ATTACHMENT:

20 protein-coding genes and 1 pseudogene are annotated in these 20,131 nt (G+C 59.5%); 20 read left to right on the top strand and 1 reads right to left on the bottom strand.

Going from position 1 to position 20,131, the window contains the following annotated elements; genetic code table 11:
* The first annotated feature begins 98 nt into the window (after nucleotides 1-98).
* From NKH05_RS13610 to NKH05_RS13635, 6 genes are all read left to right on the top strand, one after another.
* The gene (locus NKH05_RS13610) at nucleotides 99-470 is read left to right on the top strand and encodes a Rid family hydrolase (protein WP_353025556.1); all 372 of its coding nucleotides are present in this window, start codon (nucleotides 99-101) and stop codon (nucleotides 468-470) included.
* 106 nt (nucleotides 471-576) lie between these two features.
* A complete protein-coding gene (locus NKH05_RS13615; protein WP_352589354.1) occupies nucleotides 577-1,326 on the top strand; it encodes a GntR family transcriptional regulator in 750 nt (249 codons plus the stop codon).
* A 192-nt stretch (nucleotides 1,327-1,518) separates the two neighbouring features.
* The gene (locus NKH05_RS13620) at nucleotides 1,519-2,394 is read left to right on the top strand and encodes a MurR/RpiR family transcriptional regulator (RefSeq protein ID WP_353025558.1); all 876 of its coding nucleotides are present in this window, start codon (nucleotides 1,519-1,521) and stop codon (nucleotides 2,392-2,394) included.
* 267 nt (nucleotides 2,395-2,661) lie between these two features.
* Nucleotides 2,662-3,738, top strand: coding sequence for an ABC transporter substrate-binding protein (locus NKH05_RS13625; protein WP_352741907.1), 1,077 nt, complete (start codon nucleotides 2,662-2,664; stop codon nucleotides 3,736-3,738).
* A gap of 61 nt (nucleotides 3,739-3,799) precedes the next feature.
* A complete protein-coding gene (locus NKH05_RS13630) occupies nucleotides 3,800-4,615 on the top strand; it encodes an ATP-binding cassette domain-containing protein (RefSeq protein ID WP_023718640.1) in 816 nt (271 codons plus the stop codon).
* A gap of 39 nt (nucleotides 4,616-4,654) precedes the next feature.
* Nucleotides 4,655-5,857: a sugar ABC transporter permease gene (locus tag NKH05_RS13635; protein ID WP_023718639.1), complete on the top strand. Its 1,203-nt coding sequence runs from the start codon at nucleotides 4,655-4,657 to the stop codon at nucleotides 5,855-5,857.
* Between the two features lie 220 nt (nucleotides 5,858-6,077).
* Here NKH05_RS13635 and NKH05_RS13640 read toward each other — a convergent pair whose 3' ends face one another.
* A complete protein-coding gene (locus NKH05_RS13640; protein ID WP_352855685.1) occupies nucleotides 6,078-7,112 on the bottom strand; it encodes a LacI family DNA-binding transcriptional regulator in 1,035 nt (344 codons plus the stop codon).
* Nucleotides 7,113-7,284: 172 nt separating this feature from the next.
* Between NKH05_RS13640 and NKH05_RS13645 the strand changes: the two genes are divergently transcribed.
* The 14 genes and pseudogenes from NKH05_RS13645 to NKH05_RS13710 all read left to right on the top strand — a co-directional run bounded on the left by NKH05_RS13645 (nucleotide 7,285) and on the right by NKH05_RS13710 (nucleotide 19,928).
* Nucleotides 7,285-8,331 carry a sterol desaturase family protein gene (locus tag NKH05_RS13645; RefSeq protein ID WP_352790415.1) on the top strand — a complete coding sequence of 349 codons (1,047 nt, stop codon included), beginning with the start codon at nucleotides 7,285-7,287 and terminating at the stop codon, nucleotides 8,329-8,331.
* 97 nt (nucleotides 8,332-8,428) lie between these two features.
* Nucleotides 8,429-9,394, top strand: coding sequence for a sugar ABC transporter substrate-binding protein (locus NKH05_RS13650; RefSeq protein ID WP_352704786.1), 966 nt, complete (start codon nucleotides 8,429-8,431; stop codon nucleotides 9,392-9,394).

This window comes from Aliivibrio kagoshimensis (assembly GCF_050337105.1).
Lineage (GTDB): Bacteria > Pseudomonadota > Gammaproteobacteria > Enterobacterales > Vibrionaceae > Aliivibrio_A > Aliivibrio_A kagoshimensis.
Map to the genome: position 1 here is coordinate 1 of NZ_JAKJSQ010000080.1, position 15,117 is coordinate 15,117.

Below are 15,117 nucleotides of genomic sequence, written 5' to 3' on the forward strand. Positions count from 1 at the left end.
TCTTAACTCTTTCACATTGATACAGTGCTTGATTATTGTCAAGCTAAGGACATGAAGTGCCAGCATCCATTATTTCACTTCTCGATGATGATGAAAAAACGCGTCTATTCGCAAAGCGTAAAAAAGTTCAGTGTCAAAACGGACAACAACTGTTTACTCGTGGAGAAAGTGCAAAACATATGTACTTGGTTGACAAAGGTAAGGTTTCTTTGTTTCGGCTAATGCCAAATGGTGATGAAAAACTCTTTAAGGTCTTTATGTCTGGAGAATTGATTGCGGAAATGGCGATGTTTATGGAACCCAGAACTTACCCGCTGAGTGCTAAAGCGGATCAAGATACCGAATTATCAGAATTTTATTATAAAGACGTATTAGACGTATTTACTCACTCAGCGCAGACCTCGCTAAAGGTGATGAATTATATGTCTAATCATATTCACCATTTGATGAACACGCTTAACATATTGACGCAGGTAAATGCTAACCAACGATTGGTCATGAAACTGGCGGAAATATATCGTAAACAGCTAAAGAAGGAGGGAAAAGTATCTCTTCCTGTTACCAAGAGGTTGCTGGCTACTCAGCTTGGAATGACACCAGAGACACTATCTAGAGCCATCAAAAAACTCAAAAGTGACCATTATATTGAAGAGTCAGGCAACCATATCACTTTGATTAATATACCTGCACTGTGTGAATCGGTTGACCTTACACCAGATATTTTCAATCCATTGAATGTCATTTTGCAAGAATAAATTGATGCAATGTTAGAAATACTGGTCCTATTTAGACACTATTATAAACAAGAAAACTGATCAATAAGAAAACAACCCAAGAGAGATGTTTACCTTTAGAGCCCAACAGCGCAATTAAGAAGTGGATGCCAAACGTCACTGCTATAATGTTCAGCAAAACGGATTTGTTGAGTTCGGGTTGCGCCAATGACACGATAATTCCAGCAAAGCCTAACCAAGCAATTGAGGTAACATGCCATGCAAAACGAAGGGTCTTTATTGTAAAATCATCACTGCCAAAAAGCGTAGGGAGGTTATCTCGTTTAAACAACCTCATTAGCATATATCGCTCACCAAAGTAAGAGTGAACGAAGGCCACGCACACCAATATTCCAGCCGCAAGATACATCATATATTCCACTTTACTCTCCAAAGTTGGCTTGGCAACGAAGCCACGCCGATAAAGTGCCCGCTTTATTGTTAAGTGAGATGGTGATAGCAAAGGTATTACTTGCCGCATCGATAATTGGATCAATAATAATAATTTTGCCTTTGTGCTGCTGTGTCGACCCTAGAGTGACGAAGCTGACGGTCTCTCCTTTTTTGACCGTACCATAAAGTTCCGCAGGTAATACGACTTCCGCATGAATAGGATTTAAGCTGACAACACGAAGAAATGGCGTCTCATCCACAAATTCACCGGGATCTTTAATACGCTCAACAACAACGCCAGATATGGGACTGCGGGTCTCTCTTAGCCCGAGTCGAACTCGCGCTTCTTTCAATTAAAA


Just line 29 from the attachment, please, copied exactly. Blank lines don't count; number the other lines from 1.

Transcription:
TCTTAACTCTTTCACATTGATACAGTGCTTGATTATTGTCAAGCTAAGGACATGAAGTGCCAGCATCCATTATTTCACTTCTCGATGATGATGAAAAAACGCGTCTATTCGCAAAGCGTAAAAAAGTTCAGTGTCAAAACGGACAACAACTGTTTACTCGTGGAGAAAGTGCAAAACATATGTACTTGGTTGACAAAGGTAAGGTTTCTTTGTTTCGGCTAATGCCAAATGGTGATGAAAAACTCTTTAAGGTCTTTATGTCTGGAGAATTGATTGCGGAAATGGCGATGTTTATGGAACCCAGAACTTACCCGCTGAGTGCTAAAGCGGATCAAGATACCGAATTATCAGAATTTTATTATAAAGACGTATTAGACGTATTTACTCACTCAGCGCAGACCTCGCTAAAGGTGATGAATTATATGTCTAATCATATTCACCATTTGATGAACACGCTTAACATATTGACGCAGGTAAATGCTAACCAACGATTGGTCATGAAACTGGCGGAAATATATCGTAAACAGCTAAAGAAGGAGGGAAAAGTATCTCTTCCTGTTACCAAGAGGTTGCTGGCTACTCAGCTTGGAATGACACCAGAGACACTATCTAGAGCCATCAAAAAACTCAAAAGTGACCATTATATTGAAGAGTCAGGCAACCATATCACTTTGATTAATATACCTGCACTGTGTGAATCGGTTGACCTTACACCAGATATTTTCAATCCATTGAATGTCATTTTGCAAGAATAAATTGATGCAATGTTAGAAATACTGGTCCTATTTAGACACTATTATAAACAAGAAAACTGATCAATAAGAAAACAACCCAAGAGAGATGTTTACCTTTAGAGCCCAACAGCGCAATTAAGAAGTGGATGCCAAACGTCACTGCTATAATGTTCAGCAAAACGGATTTGTTGAGTTCGGGTTGCGCCAATGACACGATAATTCCAGCAAAGCCTAACCAAGCAATTGAGGTAACATGCCATGCAAAACGAAGGGTCTTTATTGTAAAATCATCACTGCCAAAAAGCGTAGGGAGGTTATCTCGTTTAAACAACCTCATTAGCATATATCGCTCACCAAAGTAAGAGTGAACGAAGGCCACGCACACCAATATTCCAGCCGCAAGATACATCATATATTCCACTTTACTCTCCAAAGTTGGCTTGGCAACGAAGCCACGCCGATAAAGTGCCCGCTTTATTGTTAAGTGAGATGGTGATAGCAAAGGTATTACTTGCCGCATCGATAATTGGATCAATAATAATAATTTTGCCTTTGTGCTGCTGTGTCGACCCTAGAGTGACGAAGCTGACGGTCTCTCCTTTTTTGACCGTACCATAAAGTTCCGCAGGTAATACGACTTCCGCATGAATAGGATTTAAGCTGACAACACGAAGAAATGGCGTCTCATCCACAAATTCACCGGGATCTTTAATACGCTCAACAACAACGCCAGATATGGGACTGCGGGTCTCTCTTAGCCCGAGTCGAACTCGCGCTTCTTTCAATTAAAA